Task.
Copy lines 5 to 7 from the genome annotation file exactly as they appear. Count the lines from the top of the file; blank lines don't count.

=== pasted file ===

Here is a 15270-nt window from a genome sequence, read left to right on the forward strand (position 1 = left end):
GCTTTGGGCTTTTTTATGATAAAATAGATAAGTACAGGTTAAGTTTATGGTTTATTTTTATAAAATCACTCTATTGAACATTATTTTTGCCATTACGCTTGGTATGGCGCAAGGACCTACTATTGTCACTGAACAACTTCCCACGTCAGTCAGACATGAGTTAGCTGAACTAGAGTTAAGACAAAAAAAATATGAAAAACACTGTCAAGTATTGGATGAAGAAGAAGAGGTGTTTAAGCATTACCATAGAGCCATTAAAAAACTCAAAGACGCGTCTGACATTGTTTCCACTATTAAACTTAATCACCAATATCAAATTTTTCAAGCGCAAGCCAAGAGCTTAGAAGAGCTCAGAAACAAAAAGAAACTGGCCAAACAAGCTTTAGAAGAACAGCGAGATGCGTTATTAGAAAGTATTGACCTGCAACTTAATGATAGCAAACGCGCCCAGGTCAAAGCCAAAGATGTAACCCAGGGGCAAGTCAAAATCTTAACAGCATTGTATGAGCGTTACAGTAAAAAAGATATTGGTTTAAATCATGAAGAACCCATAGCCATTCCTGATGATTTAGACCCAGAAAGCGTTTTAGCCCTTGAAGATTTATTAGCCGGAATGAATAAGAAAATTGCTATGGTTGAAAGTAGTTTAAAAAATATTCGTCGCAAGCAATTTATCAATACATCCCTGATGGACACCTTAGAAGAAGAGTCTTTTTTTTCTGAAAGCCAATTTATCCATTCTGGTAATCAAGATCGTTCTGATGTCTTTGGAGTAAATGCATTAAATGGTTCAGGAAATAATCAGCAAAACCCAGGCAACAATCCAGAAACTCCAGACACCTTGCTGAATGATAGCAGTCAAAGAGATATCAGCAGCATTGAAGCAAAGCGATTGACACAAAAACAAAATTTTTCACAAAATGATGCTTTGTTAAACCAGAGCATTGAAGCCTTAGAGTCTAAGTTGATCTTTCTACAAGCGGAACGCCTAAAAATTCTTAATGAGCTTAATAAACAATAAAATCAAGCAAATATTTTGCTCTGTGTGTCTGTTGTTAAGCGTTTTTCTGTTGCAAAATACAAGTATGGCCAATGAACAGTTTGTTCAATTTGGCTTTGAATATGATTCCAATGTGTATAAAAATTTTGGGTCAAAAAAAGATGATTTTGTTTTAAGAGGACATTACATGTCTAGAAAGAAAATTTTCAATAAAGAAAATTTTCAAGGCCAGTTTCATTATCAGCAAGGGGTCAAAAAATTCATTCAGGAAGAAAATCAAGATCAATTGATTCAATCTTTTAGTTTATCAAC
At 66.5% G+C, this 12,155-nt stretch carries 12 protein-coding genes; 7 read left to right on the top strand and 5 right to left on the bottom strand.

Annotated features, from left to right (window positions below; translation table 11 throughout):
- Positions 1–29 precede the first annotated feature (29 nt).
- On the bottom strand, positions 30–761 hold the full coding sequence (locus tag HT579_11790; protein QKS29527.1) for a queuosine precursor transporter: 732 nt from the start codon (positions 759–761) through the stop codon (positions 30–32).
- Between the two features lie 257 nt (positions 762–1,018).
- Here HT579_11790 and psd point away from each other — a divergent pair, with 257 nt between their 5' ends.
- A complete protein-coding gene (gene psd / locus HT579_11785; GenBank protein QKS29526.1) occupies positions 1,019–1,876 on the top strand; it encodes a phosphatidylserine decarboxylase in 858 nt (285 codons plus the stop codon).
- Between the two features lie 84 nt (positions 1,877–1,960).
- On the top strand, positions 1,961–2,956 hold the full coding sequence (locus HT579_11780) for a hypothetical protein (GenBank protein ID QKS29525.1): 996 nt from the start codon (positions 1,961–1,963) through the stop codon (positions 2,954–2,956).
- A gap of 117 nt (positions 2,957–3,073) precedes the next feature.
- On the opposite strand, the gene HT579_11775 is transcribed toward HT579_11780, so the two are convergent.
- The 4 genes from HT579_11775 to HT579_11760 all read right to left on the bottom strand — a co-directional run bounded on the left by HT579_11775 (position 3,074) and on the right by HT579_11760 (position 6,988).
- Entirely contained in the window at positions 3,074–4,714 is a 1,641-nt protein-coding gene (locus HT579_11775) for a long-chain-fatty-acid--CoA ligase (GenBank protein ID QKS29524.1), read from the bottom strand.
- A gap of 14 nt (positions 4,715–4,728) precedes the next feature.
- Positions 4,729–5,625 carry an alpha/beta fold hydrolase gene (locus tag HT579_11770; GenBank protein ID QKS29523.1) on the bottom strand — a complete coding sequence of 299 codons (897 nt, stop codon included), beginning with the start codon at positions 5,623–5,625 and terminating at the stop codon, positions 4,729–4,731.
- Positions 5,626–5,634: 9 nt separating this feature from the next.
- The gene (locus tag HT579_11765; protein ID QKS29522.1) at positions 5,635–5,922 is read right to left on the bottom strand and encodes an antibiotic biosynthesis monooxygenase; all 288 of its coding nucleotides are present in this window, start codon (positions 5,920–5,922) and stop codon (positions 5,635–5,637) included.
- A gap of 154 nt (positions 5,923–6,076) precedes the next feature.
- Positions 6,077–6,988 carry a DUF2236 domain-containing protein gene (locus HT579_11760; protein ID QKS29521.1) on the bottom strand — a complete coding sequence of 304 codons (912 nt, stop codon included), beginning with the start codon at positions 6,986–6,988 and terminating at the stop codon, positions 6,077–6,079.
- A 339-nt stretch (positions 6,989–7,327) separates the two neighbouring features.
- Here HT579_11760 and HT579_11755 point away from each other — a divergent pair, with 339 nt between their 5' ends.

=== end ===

- Positions 1–29 precede the first annotated feature (29 nt).
- On the bottom strand, positions 30–761 hold the full coding sequence (locus tag HT579_11790; protein QKS29527.1) for a queuosine precursor transporter: 732 nt from the start codon (positions 759–761) through the stop codon (positions 30–32).
- Between the two features lie 257 nt (positions 762–1,018).